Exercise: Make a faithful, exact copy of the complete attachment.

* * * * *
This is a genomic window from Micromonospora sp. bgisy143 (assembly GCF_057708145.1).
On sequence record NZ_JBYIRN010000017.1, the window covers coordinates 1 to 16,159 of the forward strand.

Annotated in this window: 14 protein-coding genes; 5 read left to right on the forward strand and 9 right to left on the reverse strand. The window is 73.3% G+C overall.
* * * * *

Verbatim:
This is a genomic window from Micromonospora sp. bgisy143 (assembly GCF_057708145.1).
On sequence record NZ_JBYIRN010000017.1, the window covers coordinates 1 to 16,159 of the forward strand.

Annotated in this window: 14 protein-coding genes; 5 read left to right on the forward strand and 9 right to left on the reverse strand. The window is 73.3% G+C overall.